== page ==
July 03, 2003
During 2001, farm workers and service employees were more likely to be classified as working poor than were workers in other occupations.
The poverty rate for workers in farming, forestry and fishing occupations was 14.3 percent in 2001. For those in service occupations, the poverty rate was 10.8 percent. The 2.0 million working poor in service occupations, in fact, accounted for 31.3 percent of all those classified as the working poor.
Persons employed in managerial and professional specialty occupations were least likely to be classified as working poor (1.4 percent).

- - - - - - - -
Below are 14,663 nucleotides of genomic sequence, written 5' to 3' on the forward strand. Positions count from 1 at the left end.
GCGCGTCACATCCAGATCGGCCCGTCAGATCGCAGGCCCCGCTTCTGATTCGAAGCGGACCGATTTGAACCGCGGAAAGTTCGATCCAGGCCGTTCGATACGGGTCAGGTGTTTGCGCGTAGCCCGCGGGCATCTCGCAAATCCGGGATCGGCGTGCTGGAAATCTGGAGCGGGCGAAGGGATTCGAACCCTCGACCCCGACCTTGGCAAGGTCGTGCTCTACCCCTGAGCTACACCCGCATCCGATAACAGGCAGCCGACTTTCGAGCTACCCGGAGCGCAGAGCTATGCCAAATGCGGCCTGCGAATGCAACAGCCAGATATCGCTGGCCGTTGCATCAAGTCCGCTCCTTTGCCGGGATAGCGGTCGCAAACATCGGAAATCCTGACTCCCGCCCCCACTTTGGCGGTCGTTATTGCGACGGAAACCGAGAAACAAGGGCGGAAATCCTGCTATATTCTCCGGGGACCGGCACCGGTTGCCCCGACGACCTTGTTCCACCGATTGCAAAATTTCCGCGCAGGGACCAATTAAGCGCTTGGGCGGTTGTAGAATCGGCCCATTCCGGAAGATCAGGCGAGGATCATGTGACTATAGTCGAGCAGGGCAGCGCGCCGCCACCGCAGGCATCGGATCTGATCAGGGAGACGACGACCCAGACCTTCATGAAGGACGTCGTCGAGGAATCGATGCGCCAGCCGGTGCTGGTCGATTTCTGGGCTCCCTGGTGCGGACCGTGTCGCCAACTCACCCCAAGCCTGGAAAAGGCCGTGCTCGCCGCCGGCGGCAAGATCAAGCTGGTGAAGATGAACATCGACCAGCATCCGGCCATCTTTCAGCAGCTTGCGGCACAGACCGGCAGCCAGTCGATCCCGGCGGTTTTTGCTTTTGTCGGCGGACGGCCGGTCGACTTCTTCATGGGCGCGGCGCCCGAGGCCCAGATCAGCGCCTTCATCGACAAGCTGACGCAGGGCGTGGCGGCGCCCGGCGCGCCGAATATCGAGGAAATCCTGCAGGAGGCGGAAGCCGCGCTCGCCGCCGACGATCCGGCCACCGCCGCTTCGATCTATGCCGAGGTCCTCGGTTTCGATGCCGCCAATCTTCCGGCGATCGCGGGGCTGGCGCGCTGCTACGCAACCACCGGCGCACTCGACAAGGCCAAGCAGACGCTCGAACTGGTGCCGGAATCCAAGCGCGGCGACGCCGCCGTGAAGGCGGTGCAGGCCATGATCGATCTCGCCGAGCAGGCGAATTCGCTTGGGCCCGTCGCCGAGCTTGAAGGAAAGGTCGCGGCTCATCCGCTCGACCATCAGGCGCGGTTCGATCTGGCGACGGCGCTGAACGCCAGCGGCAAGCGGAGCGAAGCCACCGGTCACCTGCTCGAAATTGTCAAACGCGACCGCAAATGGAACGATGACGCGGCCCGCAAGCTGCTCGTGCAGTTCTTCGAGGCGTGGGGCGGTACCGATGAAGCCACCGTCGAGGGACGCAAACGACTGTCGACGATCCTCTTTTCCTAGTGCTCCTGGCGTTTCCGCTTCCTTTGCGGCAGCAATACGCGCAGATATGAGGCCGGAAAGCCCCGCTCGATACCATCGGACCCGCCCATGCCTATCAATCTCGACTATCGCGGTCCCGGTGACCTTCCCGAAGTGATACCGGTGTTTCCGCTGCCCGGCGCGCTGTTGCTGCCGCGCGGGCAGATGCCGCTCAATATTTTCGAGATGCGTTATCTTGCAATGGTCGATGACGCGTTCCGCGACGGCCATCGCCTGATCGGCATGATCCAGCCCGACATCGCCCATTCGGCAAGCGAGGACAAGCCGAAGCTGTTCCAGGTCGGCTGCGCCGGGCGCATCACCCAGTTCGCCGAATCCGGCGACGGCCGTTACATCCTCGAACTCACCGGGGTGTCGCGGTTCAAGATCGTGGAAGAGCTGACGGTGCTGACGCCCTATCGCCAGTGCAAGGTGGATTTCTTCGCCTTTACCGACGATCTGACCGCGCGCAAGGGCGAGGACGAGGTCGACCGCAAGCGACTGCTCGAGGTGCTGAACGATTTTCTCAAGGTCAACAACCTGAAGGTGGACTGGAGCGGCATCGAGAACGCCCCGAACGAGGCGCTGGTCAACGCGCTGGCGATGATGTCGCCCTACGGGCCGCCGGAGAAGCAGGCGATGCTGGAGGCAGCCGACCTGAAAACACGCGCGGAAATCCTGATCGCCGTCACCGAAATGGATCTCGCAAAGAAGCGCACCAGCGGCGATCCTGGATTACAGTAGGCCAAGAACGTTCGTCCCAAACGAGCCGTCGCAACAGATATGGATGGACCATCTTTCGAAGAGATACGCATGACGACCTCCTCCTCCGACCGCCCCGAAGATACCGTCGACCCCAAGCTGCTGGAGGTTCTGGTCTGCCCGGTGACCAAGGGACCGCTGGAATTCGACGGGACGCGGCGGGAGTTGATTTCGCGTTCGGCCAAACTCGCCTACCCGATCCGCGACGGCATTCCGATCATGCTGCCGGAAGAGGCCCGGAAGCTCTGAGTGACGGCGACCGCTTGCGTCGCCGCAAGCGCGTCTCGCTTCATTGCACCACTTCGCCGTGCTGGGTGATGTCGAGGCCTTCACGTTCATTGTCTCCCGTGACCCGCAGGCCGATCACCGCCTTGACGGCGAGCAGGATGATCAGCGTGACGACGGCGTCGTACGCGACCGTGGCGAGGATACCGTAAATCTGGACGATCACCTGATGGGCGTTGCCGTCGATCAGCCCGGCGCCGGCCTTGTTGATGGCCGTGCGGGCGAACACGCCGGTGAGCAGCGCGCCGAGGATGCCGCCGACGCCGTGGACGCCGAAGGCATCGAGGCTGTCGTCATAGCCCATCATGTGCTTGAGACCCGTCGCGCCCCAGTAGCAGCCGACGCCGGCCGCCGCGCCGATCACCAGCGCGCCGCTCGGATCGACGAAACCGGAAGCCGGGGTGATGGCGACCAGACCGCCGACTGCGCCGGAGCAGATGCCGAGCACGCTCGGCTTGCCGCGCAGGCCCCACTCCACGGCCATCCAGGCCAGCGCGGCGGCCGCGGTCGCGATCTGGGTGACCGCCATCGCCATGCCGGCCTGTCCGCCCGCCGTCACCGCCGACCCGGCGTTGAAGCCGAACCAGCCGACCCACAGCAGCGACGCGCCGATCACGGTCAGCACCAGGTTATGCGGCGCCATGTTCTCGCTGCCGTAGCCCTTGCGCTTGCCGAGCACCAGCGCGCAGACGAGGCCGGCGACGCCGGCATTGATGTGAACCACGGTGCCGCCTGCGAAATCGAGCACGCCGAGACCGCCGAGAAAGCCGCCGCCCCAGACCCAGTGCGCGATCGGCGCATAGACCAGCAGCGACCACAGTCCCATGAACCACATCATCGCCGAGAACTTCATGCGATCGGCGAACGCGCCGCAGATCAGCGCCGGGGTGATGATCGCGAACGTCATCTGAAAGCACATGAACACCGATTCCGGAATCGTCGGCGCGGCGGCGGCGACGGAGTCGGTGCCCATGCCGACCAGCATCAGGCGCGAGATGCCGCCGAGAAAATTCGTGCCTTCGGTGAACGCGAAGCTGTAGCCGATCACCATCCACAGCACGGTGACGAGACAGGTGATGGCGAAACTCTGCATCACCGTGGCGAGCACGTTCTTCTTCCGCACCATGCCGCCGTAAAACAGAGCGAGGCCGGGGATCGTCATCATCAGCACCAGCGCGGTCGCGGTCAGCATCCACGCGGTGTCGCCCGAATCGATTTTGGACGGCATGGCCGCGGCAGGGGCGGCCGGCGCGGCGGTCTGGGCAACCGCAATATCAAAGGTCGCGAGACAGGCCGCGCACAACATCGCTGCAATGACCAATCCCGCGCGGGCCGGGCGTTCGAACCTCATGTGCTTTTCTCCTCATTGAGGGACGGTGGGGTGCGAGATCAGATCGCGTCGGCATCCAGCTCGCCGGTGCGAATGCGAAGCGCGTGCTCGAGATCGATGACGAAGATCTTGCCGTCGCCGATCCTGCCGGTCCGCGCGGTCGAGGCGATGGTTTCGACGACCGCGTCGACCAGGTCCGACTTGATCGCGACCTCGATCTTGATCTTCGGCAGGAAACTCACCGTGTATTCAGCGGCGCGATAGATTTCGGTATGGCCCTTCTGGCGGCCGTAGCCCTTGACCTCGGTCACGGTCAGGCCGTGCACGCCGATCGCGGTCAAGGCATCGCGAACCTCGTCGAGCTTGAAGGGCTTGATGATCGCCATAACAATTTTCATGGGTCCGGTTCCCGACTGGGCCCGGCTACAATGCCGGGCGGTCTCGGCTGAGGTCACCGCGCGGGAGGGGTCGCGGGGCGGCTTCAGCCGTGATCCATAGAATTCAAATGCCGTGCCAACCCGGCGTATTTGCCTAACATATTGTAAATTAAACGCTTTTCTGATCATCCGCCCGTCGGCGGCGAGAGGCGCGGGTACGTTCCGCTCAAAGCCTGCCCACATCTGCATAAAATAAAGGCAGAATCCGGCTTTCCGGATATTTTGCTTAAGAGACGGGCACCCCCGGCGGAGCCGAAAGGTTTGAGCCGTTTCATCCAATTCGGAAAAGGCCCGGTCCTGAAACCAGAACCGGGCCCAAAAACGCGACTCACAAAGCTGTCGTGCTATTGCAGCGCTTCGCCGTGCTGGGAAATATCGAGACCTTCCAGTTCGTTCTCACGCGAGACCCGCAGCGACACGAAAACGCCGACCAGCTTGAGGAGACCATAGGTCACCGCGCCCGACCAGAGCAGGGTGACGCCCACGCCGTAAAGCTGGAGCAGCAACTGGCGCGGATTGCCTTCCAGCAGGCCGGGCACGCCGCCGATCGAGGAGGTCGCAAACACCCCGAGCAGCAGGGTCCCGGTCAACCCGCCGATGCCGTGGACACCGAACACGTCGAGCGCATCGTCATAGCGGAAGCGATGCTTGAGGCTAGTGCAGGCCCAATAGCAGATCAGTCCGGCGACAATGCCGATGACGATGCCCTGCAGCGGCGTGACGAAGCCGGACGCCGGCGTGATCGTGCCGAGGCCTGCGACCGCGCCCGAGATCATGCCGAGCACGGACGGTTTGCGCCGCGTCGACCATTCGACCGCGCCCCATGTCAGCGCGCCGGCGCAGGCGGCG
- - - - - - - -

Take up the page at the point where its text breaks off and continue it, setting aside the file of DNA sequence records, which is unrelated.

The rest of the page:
These data were collected in the 2002 Annual Social and Economic Supplement to the Current Population Survey. The above figures are for individuals who spent at least 27 weeks in the labor force in 2001, but whose incomes fell below the official poverty level. For more information see A Profile of the Working Poor, 2001 (PDF 327K).
Bureau of Labor Statistics, U.S. Department of Labor, The Economics Daily, Farm and service workers have highest poverty rates on the Internet at http://www.bls.gov/opub/ted/2003/jun/wk5/art04.htm (visited November 29, 2015).
Fifty years of looking at changes in peoples lives
Longitudinal surveys help us understand long-term changes, such as how events that happened when a person was in high school affect labor market success as an adult.